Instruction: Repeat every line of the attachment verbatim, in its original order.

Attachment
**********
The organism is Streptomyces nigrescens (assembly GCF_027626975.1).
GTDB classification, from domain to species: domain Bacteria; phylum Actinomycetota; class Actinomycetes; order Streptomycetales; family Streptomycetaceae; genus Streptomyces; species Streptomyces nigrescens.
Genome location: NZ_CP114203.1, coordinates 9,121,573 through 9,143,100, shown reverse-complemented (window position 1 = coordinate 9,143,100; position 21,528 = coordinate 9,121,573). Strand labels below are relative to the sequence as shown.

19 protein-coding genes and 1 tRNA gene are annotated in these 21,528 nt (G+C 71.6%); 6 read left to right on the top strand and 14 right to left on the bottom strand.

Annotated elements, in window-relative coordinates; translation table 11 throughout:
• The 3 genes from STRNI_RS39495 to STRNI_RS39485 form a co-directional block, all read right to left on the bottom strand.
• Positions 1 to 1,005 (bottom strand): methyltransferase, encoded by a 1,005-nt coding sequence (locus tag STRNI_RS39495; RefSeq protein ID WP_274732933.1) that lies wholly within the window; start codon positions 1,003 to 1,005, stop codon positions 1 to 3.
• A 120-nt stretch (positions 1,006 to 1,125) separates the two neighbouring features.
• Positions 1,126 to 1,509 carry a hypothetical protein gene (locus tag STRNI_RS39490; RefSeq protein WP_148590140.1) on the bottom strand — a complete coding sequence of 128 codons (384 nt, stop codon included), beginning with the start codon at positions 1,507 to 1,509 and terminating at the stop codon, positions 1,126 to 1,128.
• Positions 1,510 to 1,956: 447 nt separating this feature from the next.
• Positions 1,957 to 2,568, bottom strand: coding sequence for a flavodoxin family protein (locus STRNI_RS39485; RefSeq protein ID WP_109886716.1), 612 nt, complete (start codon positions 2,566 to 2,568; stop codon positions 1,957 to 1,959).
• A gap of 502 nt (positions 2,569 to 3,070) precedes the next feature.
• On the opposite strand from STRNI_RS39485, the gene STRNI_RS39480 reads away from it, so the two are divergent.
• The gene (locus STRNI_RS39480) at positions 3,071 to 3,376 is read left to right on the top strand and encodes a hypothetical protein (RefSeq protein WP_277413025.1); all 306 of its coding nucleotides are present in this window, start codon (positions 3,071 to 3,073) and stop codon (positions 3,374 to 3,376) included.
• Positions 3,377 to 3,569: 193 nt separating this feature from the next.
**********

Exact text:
The organism is Streptomyces nigrescens (assembly GCF_027626975.1).
GTDB classification, from domain to species: domain Bacteria; phylum Actinomycetota; class Actinomycetes; order Streptomycetales; family Streptomycetaceae; genus Streptomyces; species Streptomyces nigrescens.
Genome location: NZ_CP114203.1, coordinates 9,121,573 through 9,143,100, shown reverse-complemented (window position 1 = coordinate 9,143,100; position 21,528 = coordinate 9,121,573). Strand labels below are relative to the sequence as shown.

19 protein-coding genes and 1 tRNA gene are annotated in these 21,528 nt (G+C 71.6%); 6 read left to right on the top strand and 14 right to left on the bottom strand.

Annotated elements, in window-relative coordinates; translation table 11 throughout:
• The 3 genes from STRNI_RS39495 to STRNI_RS39485 form a co-directional block, all read right to left on the bottom strand.
• Positions 1 to 1,005 (bottom strand): methyltransferase, encoded by a 1,005-nt coding sequence (locus tag STRNI_RS39495; RefSeq protein ID WP_274732933.1) that lies wholly within the window; start codon positions 1,003 to 1,005, stop codon positions 1 to 3.
• A 120-nt stretch (positions 1,006 to 1,125) separates the two neighbouring features.
• Positions 1,126 to 1,509 carry a hypothetical protein gene (locus tag STRNI_RS39490; RefSeq protein WP_148590140.1) on the bottom strand — a complete coding sequence of 128 codons (384 nt, stop codon included), beginning with the start codon at positions 1,507 to 1,509 and terminating at the stop codon, positions 1,126 to 1,128.
• Positions 1,510 to 1,956: 447 nt separating this feature from the next.
• Positions 1,957 to 2,568, bottom strand: coding sequence for a flavodoxin family protein (locus STRNI_RS39485; RefSeq protein ID WP_109886716.1), 612 nt, complete (start codon positions 2,566 to 2,568; stop codon positions 1,957 to 1,959).
• A gap of 502 nt (positions 2,569 to 3,070) precedes the next feature.
• On the opposite strand from STRNI_RS39485, the gene STRNI_RS39480 reads away from it, so the two are divergent.
• The gene (locus STRNI_RS39480) at positions 3,071 to 3,376 is read left to right on the top strand and encodes a hypothetical protein (RefSeq protein WP_277413025.1); all 306 of its coding nucleotides are present in this window, start codon (positions 3,071 to 3,073) and stop codon (positions 3,374 to 3,376) included.
• Positions 3,377 to 3,569: 193 nt separating this feature from the next.